February 28, 2024

Obama’s College Rating System: Love It? Hate It? Now’s the Time to Speak Up.

If you do higher education related op-eds, there’s probably not a hotter topic for you to address right now than this one.

The long-awaited – and long-feared by many – federal college rating system could become a reality in the next few months. Word is that the Department of Education is planning to release a draft of the federal rating concept this fall and a final version early next year, in time for the system to be in place for the 2015-16 academic year. Colleges’ ratings ultimately would be used as a factor in awarding some types of federal student aid.

My guess is that – just as with immigration reform – the President will not want to complicate the mid-term election dynamics with an issue as divisive as the college rating system. That could mean the Department won’t release anything until after November 4, but then well may by early January so that a progress report can be included in the 2015 State of the Union address (tentatively January 20).

If I’m right, you still have time to weigh in.

What Others Are Saying

In analyzing presidential opinion pieces from the first half of 2014, I found 10 op-eds addressing the federal college rating concept. Nine were written by private college presidents who, while often supporting the rationale for such a measure, doubted the ability of the system to fairly treat the broad range of students and institutions that comprise U.S. higher education. The tenth op-ed, by SUNY chancellor Nancy Zimpher in the New York Times “Room for Debate,” was supportive, but with qualifications.

Especially clever was an op-ed by Mount Aloysius College president Thomas P. Foley, appearing a day after the NCAA Final Four and using basketball statistics as a metaphor for the limitations of the administration’s college rating approach.

The highest profile pro/con debate of the issue so far has been the USA Today editorial and opposing view appearing June 4. The USA Today editors are highly supportive of the rating system concept: “The administration is onto something. Colleges are able to increase costs without consequence largely because easy access to federal aid assures them a steady supply of students, so debt keeps piling up…”

In his opposing view, College of Mount Saint Vincent president Charles L. Flynn Jr. questions the government’s ability to create a valid rating system: “The number of meaningful criteria is too great. Their relative weight in light of the talents, needs and preferences of students are too various. The opportunities to game any system are too numerous.”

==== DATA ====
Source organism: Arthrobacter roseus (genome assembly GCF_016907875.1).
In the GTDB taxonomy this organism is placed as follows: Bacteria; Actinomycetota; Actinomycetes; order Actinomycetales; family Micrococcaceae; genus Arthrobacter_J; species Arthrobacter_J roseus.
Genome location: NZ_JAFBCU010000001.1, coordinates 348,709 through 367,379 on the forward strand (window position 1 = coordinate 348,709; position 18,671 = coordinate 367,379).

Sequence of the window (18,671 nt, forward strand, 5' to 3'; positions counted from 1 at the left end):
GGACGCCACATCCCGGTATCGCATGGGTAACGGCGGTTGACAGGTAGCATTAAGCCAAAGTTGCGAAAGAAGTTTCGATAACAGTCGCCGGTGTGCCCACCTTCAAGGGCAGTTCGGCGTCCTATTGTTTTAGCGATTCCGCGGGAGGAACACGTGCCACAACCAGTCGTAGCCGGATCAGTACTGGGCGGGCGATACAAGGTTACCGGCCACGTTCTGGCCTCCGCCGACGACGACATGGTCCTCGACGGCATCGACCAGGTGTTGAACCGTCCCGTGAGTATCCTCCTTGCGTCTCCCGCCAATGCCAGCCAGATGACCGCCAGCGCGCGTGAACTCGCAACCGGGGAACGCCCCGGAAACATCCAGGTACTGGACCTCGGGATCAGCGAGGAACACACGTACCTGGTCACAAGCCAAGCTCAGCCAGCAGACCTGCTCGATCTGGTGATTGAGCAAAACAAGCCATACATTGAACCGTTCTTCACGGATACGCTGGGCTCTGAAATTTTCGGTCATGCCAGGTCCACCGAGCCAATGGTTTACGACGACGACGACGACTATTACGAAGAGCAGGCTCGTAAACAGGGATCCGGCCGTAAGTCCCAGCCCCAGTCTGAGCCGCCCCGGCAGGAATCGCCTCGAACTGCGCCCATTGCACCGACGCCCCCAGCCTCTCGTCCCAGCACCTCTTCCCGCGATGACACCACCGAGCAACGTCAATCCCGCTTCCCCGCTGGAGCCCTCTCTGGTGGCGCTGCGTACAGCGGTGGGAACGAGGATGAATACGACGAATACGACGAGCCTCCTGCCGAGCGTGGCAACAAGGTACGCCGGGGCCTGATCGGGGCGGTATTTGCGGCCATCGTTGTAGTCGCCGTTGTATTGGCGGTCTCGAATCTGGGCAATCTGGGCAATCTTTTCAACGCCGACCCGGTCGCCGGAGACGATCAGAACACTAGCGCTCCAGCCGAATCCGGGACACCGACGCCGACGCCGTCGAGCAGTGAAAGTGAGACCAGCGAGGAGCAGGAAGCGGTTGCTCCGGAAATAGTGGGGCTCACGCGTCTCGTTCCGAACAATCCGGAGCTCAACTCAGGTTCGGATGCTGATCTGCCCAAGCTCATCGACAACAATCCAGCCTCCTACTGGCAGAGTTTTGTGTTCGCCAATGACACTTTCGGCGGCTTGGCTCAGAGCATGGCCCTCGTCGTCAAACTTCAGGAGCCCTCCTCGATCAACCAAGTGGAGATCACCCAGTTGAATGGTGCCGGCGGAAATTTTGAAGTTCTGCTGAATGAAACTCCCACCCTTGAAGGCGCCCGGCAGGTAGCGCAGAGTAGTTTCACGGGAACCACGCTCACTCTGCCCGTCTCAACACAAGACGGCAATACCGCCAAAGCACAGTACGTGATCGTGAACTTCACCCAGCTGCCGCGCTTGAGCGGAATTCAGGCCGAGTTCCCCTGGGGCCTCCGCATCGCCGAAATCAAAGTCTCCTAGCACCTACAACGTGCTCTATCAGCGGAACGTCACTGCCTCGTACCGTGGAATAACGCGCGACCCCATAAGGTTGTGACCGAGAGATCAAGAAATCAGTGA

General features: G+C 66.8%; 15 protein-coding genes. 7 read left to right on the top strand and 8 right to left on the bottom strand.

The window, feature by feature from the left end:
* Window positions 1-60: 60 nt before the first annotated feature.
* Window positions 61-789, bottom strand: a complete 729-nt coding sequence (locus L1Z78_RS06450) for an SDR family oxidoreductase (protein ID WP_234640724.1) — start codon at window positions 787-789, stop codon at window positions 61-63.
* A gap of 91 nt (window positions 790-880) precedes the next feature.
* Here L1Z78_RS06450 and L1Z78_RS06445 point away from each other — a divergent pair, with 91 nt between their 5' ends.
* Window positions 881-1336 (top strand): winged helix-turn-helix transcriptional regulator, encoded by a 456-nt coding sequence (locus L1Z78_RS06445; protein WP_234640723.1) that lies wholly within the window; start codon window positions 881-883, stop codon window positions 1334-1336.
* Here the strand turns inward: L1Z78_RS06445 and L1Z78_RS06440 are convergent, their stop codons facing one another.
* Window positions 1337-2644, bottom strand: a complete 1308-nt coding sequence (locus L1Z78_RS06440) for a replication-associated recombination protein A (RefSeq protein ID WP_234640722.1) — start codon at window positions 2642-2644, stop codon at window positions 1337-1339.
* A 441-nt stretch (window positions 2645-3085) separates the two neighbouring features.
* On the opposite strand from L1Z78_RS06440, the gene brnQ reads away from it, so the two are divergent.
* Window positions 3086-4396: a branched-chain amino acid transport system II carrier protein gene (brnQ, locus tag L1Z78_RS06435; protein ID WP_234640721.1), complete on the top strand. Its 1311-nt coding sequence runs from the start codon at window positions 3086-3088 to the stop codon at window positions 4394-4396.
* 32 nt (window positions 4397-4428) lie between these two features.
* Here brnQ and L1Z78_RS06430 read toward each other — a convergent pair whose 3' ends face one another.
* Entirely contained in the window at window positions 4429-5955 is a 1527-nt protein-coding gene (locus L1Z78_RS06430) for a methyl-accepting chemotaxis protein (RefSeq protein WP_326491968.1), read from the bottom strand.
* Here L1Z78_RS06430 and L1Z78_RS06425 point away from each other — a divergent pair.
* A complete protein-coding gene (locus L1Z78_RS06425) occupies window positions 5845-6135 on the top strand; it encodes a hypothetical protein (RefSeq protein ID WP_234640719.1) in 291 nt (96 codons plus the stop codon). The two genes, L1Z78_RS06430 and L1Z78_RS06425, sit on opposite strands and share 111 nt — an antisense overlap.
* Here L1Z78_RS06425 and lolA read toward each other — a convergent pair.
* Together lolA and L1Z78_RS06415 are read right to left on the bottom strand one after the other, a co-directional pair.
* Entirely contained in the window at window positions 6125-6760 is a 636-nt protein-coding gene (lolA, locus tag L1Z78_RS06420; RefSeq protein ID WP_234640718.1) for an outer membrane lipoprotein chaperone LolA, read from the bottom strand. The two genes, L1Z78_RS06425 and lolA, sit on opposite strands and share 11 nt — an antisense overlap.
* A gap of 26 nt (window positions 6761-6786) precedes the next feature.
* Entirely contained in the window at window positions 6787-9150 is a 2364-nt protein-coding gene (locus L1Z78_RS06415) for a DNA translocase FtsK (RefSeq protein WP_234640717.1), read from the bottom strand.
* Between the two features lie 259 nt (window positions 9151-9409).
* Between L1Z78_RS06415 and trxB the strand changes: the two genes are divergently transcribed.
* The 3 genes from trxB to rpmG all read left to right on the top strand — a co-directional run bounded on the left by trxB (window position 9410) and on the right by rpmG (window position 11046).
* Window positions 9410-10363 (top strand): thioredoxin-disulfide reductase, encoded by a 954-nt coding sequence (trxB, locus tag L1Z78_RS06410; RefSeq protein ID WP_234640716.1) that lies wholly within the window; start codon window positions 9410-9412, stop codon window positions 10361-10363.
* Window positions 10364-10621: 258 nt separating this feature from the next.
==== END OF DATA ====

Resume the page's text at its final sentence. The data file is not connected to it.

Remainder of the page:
The New York Times “Room for Debate” discussion mentioned above also offers differing views on the proposed system. Of the five debaters, three are generally opposed (Bastedo, Moore, Vedder) and two are generally in favor, though with qualifications (Cruz, Zimpher).

The most compelling argument for the proposed rating system, however, comes not from an op-ed but from an early September Hechinger Report article, “Can universities be embarrassed into raising graduation rates?.” In it, Jon Marcus looks at the positive effects – and the limitations – of a somewhat similar system now in place in Indiana.

Here are some other recent articles that might be useful as general background:

Some History

If you really want to get into the weeds on this issue…

The concept for a federal rating system of colleges was obliquely mentioned in President Obama’s January 2013 State of the Union address:

“Tonight, I ask Congress to change the Higher Education Act, so that affordability and value are included in determining which colleges receive certain types of federal aid. And tomorrow, my Administration will release a new ‘College Scorecard’ that parents and students can use to compare schools based on a simple criteria: where you can get the most bang for your educational buck.”

Immediately following the address, the administration unveiled a preliminary College Scorecard as a tool for prospective students in assessing colleges. Many critics saw the Scorecard as overly simplistic, being primarily focused on financial data. (Measures included were average net price, loan default rate, and median level of student borrowing, along with graduation rate and employment information.) At that point, the Scorecard was positioned as purely informational, with no tie to federal student aid funding.

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